We monitored TIM cytoplasm and nuclear accumulation at high resolution at 2-hour intervals from late night (ZT19) to early subjective morning (CT1 and CT3). We used PDF signal as a cytoplasm marker and as a marker for sLNvs location. In the control flies, TIM was observed in the cytoplasm of sLNvs at ZT19, was partially translocated into the nucleus at ZT21, and was observed only in the nucleus at ZT23 (Fig 3D). In contrast, TIM appeared to be trapped in the cytoplasm in Sur-8 knockdown flies from ZT19 to ZT23 (Fig 3D). To explore whether TIM was eventually transferred into the nucleus in neurons depleted of SUR-8, we analyzed two additional timepoints at the early subjective morning. We analyzed timepoints in subjective morning because TIM is a light-sensitive protein that starts to get degraded once flies are exposed to light [17,18]. Although TIM was degraded progressively from CT1 to CT3, the majority of TIM protein remained in sLNvs nuclei in control flies at the two subjective morning timepoints. In SUR-8-depleted flies, there was little nuclear accumulation of TIM at CT1, but at CT3 TIM was observed mainly in nuclei (Fig 3D). These data demonstrate that Sur-8 knockdown delays TIM nuclear entry but does not completely block it. Considering that TIM translocates into the nucleus as a complex with PER, we speculate that despite the significant decrease in PER in SUR-8-depleted sLNvs, PER gradually accumulates and eventually reaches a concentration that allows translocation of TIM.

PER is the primary target of SUR-8

Although CLK was reduced, TIM, VRI, and PDP1 levels remained unchanged in Sur-8 knockdown (Fig 3, S4 Fig). Since PER exhibited the most dramatic reduction among the pacemaker proteins we detected in Sur-8 knockdown (Fig 3), we hypothesized that PER is the primary target of SUR-8. To address this, we employed the UAS-per line, which has been used to rescue per01 [41]. Overexpressing per in circadian neurons slightly decreased the rhythmicity (98.4% vs 81% rhythmicity, Table 1). Nevertheless, upon overexpression of per in Sur-8 knockdown, we observed a full rescue of circadian period, comparable to the control (Fig 4A, Table 1). To exclude the possibility that the rescue was due to competitive binding of UAS, UAS-GFP was expressed in Sur-8 knockdown as a control; in these flies, the circadian period was similar to that of Sur-8 knockdown flies (Fig 4A, Table 1). Encouraged by the behavioral rescue, we next examined whether PER restoration could rescue the abundance of PER and CLK proteins as well as TIM nuclear entry in Sur-8 knockdown. Our staining and quantification data showed that per overexpression restored PER and CLK levels to those observed in control flies (Fig 4B and 4C). Likewise, TIM nuclear entry was also rescued when PER was present: TIM was observed only in the nucleus at ZT23 upon overexpression of per in the Sur-8 knockdown background (Fig 4D). We therefore conclude that PER is the primary target of SUR-8.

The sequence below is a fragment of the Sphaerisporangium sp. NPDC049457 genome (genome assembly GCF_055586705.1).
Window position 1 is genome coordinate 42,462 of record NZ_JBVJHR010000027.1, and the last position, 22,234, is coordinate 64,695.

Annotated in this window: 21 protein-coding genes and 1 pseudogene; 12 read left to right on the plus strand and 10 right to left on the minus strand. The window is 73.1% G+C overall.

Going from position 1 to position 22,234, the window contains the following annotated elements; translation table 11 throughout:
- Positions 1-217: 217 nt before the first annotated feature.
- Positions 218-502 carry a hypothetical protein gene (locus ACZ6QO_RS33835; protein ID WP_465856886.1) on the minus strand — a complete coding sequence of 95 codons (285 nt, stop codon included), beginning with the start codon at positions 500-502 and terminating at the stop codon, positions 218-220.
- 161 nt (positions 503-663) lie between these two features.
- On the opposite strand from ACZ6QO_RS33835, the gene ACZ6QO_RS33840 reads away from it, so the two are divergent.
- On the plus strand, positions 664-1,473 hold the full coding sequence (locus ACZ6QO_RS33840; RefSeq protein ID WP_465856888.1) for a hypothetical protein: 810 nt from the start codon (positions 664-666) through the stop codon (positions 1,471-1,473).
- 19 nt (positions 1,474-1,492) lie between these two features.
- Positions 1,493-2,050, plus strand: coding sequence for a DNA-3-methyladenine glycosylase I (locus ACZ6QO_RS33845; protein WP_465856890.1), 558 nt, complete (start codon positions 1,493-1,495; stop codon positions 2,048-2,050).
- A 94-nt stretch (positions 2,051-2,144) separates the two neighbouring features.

Fig 4. PER is the primary target of SUR-8.

a PER overexpression rescues the period lengthening in Sur-8 knockdown. The values inside bars represent total flies tested. Error bars indicate SEM. **P < 0.01, ns = non-significant, unpaired t-test. b-d PER restoration in Sur-8 knockdown flies rescues PER abundance b, CLK abundance c, and TIM nuclear entry d. Immunostaining against PER and CLK was performed at ZT0 and ZT4, respectively. Error bars indicate SEM. ***P < 0.001, ns = non-significant, unpaired t-test.